Guest blog post by Kylee Degatano, Product Manager for the Lantern Pipelines team in the Data Sciences Platform at the Broad Institute.
I’m very excited to announce the recent release of WDL Analysis Research Pipelines (WARP), a brand new, public GitHub repository of cloud-optimized WDL workflows that are used in production at the Broad Institute. But before I get into specifics, I want to give you some context that explains why this is significant if you’re not already familiar with our organization.
The Broad Institute of MIT and Harvard — or just “the Broad” for short — is a non-profit biomedical research institution that also happens to be one of the largest sequencing centers in the world. Our Sequencing Platform pumps out hundreds of genomes and exomes every day, amounting to over 45 Tb/day, and the Institute overall is currently managing about 35 Pb of data stored in the cloud.
The teams that develop and operate Terra at the Broad (in collaboration with Verily, an Alphabet company) are part of the Data Sciences Platform (DSP), a sister organization to the Sequencing Platform. The DSP is responsible for processing all the sequencing data generated at the Broad, as well as data produced by partner institutions in the context of large collaborative efforts such as gnomAD, All of Us, the Human Cell Atlas, and the BRAIN Initiative. This includes genomic data of course but also single-cell transcriptomics and epigenomics.
To that end, we have a team of data engineers and bioinformaticians called “Lantern Pipelines” dedicated to building, optimizing, and maintaining workflows, using open-source tools that are either developed in-house (like GATK) or are produced by others in the research community (like STAR). Given the amount of data that needs to be processed, the workflows need to be very robust — we can’t afford to have our production operations screech to a halt anytime a sample comes through with some quirky formatting — and they need to be economical, to make every research dollar count.
The Lantern Pipelines team writes all their workflows in WDL, the Workflow Description Language maintained by the OpenWDL community, and optimizes them to run as quickly and efficiently as possible on Google Cloud using the Cromwell workflow management system — which is the same infrastructure that you have access to in Terra.
Note: Internally we use the term “pipeline” somewhat interchangeably with the term “workflow”, with the nuance that some pipelines are composed of several individual workflow scripts (typically one main workflow importing nested sub-workflows). Here, I use the term workflow throughout for consistency with the terminology used in Terra and its documentation.
As you can imagine, a huge amount of effort goes into developing and testing these workflows, so we’ve been wanting to share them with the world. We’d love to see others benefit from our team’s hard work, especially if that means they avoid having to reinvent wheels that we’ve already built!
That’s why I’m so thrilled that we’ve finally arrived at a good solution for sharing these workflows, which until now had been mostly siloed in private development repositories. We’ve set up a public GitHub repository called WARP, for WDL Analysis Research Pipelines, that collects all of our “blessed” workflows, meaning those that have been fully vetted for use at scale in our production operations. We’ve also registered each of them in Dockstore so they can be easily imported into Terra. In fact, many of these workflows are already available in public Terra workspaces; you can find those by searching for the “warp-pipelines” tag in Terra. We encourage you to clone those workspaces and try out the workflows on the included test data to familiarize yourself with their operation before running them on your own data.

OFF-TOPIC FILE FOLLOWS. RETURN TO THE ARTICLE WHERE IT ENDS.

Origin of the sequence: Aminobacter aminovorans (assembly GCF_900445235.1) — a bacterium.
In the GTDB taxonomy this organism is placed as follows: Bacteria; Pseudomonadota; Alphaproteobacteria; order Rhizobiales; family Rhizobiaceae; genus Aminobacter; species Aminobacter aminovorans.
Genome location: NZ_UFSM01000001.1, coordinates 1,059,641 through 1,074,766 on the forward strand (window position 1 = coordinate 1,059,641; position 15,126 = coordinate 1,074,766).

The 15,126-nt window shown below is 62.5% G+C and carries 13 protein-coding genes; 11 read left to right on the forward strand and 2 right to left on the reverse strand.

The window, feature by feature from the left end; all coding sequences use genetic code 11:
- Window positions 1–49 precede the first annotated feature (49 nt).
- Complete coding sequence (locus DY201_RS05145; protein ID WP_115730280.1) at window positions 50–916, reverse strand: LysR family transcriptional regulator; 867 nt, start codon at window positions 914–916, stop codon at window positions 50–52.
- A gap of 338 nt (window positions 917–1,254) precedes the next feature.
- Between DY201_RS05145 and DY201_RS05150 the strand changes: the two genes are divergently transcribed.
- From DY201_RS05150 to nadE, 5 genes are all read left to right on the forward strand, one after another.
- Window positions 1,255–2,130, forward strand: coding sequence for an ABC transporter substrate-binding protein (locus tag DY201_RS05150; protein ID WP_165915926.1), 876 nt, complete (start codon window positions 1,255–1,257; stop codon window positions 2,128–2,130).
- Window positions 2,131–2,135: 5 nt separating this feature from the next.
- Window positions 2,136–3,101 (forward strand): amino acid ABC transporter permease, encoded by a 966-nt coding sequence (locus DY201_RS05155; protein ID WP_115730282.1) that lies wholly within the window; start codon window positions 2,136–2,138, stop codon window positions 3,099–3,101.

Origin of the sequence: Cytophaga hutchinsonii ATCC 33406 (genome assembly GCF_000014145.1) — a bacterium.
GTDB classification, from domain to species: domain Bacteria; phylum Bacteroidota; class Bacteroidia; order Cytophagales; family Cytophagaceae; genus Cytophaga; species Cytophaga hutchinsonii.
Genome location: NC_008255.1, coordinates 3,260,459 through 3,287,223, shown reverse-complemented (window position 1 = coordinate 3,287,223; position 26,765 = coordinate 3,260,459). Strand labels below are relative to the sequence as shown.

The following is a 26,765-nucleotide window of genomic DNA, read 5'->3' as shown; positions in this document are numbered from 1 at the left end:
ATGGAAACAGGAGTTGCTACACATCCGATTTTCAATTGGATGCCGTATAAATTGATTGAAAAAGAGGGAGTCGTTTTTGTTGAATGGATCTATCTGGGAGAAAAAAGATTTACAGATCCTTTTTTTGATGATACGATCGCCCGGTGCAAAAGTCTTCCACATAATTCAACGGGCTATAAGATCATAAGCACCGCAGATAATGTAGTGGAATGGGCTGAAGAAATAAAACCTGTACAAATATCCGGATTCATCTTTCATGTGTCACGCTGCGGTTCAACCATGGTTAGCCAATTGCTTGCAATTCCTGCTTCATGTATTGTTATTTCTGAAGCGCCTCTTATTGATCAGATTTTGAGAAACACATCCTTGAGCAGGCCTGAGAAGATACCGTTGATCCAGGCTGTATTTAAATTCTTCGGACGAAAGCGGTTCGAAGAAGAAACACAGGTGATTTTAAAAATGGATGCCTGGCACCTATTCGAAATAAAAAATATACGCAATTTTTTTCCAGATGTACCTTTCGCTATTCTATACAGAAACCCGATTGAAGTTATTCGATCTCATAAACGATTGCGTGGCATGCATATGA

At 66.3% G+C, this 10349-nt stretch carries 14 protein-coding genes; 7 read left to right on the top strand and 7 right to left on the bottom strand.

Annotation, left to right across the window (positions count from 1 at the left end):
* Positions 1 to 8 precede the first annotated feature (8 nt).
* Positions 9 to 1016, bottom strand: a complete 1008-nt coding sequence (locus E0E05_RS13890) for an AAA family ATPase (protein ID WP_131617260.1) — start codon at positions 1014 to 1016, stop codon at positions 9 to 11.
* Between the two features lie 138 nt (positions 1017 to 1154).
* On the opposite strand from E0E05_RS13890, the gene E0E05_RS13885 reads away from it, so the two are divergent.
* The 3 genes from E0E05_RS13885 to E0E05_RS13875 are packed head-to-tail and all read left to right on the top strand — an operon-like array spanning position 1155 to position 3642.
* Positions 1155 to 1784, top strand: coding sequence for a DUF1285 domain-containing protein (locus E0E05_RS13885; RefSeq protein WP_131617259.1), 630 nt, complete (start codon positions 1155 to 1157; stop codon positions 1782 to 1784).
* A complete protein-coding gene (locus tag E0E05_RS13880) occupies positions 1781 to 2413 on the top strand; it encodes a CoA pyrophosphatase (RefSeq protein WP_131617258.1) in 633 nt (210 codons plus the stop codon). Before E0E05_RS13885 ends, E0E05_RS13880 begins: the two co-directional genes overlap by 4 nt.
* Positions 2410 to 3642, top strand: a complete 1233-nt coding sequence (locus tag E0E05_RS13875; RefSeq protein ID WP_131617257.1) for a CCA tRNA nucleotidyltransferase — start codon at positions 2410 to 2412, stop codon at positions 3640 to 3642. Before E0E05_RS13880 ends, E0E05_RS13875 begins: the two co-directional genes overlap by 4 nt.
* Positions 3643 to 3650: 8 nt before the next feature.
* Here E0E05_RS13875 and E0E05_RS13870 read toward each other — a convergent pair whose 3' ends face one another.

If you have not run workflows in Terra before, check out the Workflows Quickstart video on Youtube for a step-by-step run-through of the process.
We are deeply committed to reproducibility, provenance, and transparency, so every workflow in WARP is released with a semantic version number to provide clear provenance of your data processing, as well as release notes that outline any updates as applicable. They are all open-source under a BSD 3-Clause license, and they call only open-source tools; though keep in mind that the exact licenses of the tools involved may be different, and you are responsible for checking that your intended use is allowed by each tool’s license. In addition, all tools are packaged in public docker containers distributed either by us or by their authors.
Finally, the repo’s documentation portal, which we are currently fleshing out, will include a full list of available workflows and documentation for each of them, so be sure to check it out and see if any of these workflows might provide a solution to some of your analysis needs. Remember also to check the Terra workspaces list in case the one you like is already available in a preconfigured workspace.
On behalf of the entire Lantern Pipelines team, I hope you will find this new resource useful and I look forward to hearing your thoughts about how we could further improve it.
WARP speed ahead!